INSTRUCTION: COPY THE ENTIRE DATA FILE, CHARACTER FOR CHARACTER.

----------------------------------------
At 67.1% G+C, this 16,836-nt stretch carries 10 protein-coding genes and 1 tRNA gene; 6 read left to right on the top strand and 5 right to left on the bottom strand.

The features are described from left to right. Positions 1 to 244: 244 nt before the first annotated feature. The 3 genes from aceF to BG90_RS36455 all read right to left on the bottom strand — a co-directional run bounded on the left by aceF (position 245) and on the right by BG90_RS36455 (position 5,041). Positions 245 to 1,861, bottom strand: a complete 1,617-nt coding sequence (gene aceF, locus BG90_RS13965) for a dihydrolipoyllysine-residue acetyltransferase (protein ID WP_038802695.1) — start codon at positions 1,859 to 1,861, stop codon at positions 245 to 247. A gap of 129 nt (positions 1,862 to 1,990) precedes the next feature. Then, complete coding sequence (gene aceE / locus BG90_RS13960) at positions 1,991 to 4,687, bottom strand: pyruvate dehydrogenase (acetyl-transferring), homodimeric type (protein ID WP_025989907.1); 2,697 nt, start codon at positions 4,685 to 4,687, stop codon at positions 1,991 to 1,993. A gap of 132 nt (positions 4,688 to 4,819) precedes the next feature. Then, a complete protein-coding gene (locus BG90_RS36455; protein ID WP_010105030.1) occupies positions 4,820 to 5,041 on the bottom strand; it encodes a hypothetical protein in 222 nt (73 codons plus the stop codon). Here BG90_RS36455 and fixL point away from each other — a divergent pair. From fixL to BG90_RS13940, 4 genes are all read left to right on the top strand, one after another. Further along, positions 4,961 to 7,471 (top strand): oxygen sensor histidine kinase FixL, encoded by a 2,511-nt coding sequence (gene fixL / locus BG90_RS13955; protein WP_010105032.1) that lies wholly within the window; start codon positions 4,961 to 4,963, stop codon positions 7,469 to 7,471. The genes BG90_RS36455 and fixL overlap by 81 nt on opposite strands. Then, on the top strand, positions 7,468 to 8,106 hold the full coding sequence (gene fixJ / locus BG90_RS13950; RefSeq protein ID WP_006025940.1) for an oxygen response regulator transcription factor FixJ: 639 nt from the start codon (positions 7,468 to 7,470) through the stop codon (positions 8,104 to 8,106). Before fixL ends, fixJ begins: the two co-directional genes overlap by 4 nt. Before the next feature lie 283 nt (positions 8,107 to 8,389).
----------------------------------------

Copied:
At 67.1% G+C, this 16,836-nt stretch carries 10 protein-coding genes and 1 tRNA gene; 6 read left to right on the top strand and 5 right to left on the bottom strand.

The features are described from left to right. Positions 1 to 244: 244 nt before the first annotated feature. The 3 genes from aceF to BG90_RS36455 all read right to left on the bottom strand — a co-directional run bounded on the left by aceF (position 245) and on the right by BG90_RS36455 (position 5,041). Positions 245 to 1,861, bottom strand: a complete 1,617-nt coding sequence (gene aceF, locus BG90_RS13965) for a dihydrolipoyllysine-residue acetyltransferase (protein ID WP_038802695.1) — start codon at positions 1,859 to 1,861, stop codon at positions 245 to 247. A gap of 129 nt (positions 1,862 to 1,990) precedes the next feature. Then, complete coding sequence (gene aceE / locus BG90_RS13960) at positions 1,991 to 4,687, bottom strand: pyruvate dehydrogenase (acetyl-transferring), homodimeric type (protein ID WP_025989907.1); 2,697 nt, start codon at positions 4,685 to 4,687, stop codon at positions 1,991 to 1,993. A gap of 132 nt (positions 4,688 to 4,819) precedes the next feature. Then, a complete protein-coding gene (locus BG90_RS36455; protein ID WP_010105030.1) occupies positions 4,820 to 5,041 on the bottom strand; it encodes a hypothetical protein in 222 nt (73 codons plus the stop codon). Here BG90_RS36455 and fixL point away from each other — a divergent pair. From fixL to BG90_RS13940, 4 genes are all read left to right on the top strand, one after another. Further along, positions 4,961 to 7,471 (top strand): oxygen sensor histidine kinase FixL, encoded by a 2,511-nt coding sequence (gene fixL / locus BG90_RS13955; protein WP_010105032.1) that lies wholly within the window; start codon positions 4,961 to 4,963, stop codon positions 7,469 to 7,471. The genes BG90_RS36455 and fixL overlap by 81 nt on opposite strands. Then, on the top strand, positions 7,468 to 8,106 hold the full coding sequence (gene fixJ / locus BG90_RS13950; RefSeq protein ID WP_006025940.1) for an oxygen response regulator transcription factor FixJ: 639 nt from the start codon (positions 7,468 to 7,470) through the stop codon (positions 8,104 to 8,106). Before fixL ends, fixJ begins: the two co-directional genes overlap by 4 nt. Before the next feature lie 283 nt (positions 8,107 to 8,389).